SEARCH FINESCALE.COM

Enter keywords or a search phrase below:

Finish Work on Models

736 views
17 replies
1 rating 2 rating 3 rating 4 rating 5 rating
  • Member since
    April, 2018
Finish Work on Models
Posted by LongIslandModeler on Sunday, April 29, 2018 9:30 AM

Hello everyone, I am new to this forum and relatively new to the modeling hobby. I am already addicted and I am having a blast doing it. I am trying to get better and better by constantly using trial and error and watching, I am sure many of the members here, videos on youtube and other websites. I know it is a simple question but one I am curious to learn. After spending time airbrushing and clearing model bodies, I then get to the finish work. Gluing trim, mirrors, bumbers, etc and I always seem to have glue run or my hand isn't steady enough to hold in a specific location. I constantly find myself messing up my paint job with glue either removing paint or leaving a mark at the least. Do you use the same glue you use for gluing together sub assemblies or clear parts cement or is there a little trick you guys can all pass along to a new modeler? Thank you for your time!

  • Member since
    January, 2009
  • From: hamburg michigan
Posted by fermis on Monday, April 30, 2018 8:58 PM

Sounds like you do cars, mostly???

Regardless...once you have a finish coat on, your standard model cement will have to "eat" through you paint to be able to "weld" plastic to plastic...not to mention the problems you already mentioned. I pretty much stick to aircraft, but plastic is plastic. When it comes time to add the final fiddly bits, I use CA (super glue). Hold the small part with some tweezers, then transfer the CA with a toothpick or something similar to said part. (I put a drop of CA on a piece of scrap plastic...NEVER directly from bottle to part). Then place the part and hold it there for a few seconds. Go lightly with the CA...if you get it too heavy, it'll fog up the area (clear gloss usually makes the "fog" go away though).

  • Member since
    April, 2018
Posted by LongIslandModeler on Monday, April 30, 2018 9:33 PM

Thank you! Yes, I do cars mostly and I appreciate the advice. I find that to be the most difficult part of the model and trying to keep it nice. Even when putting together the chassis and adding suspension or other parts that have to go on painted pins or slots that have paint I find it to be very difficult to prevent paint from running or smudging. Maybe my hand is not still enough but I constantly am touching up and it never looks as uniform.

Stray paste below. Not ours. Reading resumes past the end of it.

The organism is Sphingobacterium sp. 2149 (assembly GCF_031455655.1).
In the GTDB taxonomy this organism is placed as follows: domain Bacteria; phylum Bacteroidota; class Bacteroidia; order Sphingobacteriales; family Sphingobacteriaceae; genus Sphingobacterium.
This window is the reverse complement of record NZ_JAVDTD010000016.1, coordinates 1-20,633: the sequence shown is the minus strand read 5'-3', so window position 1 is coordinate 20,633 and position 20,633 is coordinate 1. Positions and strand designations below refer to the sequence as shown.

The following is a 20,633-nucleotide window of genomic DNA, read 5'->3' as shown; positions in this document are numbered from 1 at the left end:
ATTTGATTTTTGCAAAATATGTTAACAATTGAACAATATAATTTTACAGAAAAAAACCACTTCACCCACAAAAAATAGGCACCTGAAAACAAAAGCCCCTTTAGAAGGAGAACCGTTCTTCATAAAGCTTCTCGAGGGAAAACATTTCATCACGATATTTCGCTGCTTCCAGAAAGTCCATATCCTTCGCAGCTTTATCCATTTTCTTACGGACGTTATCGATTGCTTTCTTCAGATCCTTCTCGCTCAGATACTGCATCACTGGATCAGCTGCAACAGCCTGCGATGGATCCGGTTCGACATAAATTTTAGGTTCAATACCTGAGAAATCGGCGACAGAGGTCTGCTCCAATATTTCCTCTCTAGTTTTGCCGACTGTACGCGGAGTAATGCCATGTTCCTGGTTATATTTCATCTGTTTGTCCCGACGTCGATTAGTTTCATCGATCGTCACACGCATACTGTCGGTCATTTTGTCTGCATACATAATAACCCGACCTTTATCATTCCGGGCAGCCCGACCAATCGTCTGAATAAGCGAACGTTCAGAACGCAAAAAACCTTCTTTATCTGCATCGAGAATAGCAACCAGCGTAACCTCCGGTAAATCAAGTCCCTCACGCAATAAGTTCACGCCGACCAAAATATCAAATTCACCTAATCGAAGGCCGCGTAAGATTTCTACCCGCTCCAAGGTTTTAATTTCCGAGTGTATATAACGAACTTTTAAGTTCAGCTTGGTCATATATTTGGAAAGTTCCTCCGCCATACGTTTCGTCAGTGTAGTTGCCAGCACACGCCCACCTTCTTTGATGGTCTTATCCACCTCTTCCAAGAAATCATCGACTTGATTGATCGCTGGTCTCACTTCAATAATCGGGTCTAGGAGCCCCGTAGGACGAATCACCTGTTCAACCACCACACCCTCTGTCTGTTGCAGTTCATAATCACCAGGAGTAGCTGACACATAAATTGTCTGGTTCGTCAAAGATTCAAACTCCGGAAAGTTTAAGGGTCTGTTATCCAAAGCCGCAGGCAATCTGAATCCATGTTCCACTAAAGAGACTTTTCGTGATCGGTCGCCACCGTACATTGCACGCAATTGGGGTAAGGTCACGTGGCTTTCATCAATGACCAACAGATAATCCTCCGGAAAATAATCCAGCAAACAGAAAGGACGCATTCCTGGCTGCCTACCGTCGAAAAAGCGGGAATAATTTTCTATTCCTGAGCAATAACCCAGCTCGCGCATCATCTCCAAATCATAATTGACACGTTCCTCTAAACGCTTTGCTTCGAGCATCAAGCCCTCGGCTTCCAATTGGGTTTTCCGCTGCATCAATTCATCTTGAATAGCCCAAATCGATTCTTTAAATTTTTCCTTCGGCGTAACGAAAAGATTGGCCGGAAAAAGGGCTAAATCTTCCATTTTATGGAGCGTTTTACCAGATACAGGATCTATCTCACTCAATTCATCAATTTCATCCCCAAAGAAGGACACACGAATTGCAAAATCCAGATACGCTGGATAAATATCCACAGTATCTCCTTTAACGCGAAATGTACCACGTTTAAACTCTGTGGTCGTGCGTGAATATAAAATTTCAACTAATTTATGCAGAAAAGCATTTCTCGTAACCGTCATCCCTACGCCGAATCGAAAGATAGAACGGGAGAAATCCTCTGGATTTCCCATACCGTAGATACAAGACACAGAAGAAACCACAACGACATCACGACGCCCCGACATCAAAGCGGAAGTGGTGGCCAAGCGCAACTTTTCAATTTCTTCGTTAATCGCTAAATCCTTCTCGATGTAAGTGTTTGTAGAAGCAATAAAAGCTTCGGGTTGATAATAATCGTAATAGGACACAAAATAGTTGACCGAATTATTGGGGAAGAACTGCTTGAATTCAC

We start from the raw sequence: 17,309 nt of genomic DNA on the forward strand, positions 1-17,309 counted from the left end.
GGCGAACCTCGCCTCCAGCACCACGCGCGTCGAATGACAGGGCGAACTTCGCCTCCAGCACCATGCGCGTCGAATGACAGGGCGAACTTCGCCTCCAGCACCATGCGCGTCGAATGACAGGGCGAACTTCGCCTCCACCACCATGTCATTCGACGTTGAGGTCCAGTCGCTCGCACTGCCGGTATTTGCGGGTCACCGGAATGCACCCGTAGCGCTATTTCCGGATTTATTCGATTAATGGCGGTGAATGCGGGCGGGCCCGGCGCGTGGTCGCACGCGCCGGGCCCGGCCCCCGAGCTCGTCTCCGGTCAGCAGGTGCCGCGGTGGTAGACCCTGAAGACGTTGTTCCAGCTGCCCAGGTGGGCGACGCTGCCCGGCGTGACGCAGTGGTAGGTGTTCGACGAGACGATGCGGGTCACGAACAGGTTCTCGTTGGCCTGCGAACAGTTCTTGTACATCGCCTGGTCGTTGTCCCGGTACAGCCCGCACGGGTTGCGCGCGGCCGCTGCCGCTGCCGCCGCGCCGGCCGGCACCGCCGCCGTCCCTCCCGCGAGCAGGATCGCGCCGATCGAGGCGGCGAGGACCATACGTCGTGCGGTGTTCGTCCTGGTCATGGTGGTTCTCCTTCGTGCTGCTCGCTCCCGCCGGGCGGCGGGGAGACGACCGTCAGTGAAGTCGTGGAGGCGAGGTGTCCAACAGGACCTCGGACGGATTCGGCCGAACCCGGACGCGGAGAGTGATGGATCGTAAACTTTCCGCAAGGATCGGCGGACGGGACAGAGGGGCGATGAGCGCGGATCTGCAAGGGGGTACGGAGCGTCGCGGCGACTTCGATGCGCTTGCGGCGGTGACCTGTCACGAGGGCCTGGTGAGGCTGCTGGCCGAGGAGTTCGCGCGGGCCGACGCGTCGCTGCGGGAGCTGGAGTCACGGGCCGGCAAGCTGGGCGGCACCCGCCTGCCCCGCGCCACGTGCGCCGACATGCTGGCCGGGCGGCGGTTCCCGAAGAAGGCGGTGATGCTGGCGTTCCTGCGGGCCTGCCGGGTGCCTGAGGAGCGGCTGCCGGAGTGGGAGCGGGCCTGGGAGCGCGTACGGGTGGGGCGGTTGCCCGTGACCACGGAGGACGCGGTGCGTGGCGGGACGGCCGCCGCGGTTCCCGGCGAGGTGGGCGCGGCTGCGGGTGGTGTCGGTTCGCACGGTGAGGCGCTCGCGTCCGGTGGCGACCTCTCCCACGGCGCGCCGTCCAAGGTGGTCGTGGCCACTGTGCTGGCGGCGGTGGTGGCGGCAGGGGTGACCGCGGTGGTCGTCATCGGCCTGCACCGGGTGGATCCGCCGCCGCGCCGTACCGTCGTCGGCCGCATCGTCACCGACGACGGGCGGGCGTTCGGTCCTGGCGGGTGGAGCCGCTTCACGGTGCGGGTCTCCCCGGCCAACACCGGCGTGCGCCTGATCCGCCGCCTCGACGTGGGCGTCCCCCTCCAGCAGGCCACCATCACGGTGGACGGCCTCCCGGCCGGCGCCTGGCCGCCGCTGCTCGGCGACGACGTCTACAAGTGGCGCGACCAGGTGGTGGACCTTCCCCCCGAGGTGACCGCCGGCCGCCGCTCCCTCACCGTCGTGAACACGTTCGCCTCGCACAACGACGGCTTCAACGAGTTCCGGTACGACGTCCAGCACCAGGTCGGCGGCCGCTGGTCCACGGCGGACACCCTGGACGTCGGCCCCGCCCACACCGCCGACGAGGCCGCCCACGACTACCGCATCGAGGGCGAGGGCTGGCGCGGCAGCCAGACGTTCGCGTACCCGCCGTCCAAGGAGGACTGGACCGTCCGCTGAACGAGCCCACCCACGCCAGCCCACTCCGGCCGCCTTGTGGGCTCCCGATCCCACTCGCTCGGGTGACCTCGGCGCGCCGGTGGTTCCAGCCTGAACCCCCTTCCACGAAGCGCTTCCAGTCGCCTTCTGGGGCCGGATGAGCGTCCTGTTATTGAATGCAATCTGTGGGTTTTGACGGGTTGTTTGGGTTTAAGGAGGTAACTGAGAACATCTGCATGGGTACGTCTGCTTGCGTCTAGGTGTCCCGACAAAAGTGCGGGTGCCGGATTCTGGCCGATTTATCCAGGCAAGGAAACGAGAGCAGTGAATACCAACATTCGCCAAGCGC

• Member since
    August, 2012
  • From: Parker City, IN.
Posted by Rambo on Monday, April 30, 2018 9:42 PM
Like Fermis said if gluing to a already painted part CA it's the way to go. Also try scraping just a tiny amount of paint off the surface you wish to glue to it will help it adhere better

Clint

  • Member since
    April, 2003
  • From: USA
Posted by keavdog on Monday, April 30, 2018 10:10 PM

It's tough - requires steady hand and confidence which means you have to mess up a few ;) to get to where you want to be.

I also will use testors clear parts glue to attach delicate parts as well.  No crazing and you can clean up and oozes/drips with a damp q-tip.  No where near as strong as CA, but more forgiving for sure.  

When I do use CA for these types of things I use the thick slower drying type so you have a few seconds to position.

With this Lotus Coventry climax, you have clear glass on paint, then mirrors on glass!  This is where the testors stuff is a must (or a plain elmers will do).

Thanks,

John

  • Member since
    January, 2013
Posted by BlackSheepTwoOneFour on Tuesday, May 01, 2018 6:41 AM

Or you're rushing to get the model done. I don't paint the parts before assembly. For example. I'll assemble the basics - engine block halves, manifold, oil pan, headers, etc... before painting. Fanbelt I will paint before assembly as well. It's all about figuring out what to paint first or after assembly when doing car kits.

Interiors are usually painted first before assembly obviously.

Or the glue has yet gotten a chance to dry before going to the next step.

  • Member since
    June, 2014
  • From: New Braunfels , Texas
Posted by Tanker - Builder on Tuesday, May 01, 2018 7:18 AM

Aww;

 Where can I get one of those ? That's the kind of little green race car I like !

  • Member since
    September, 2011
  • From: Milaca, Minnesota
Posted by falconmod on Tuesday, May 01, 2018 7:46 AM

keavdog

It's tough - requires steady hand and confidence which means you have to mess up a few ;) to get to where you want to be.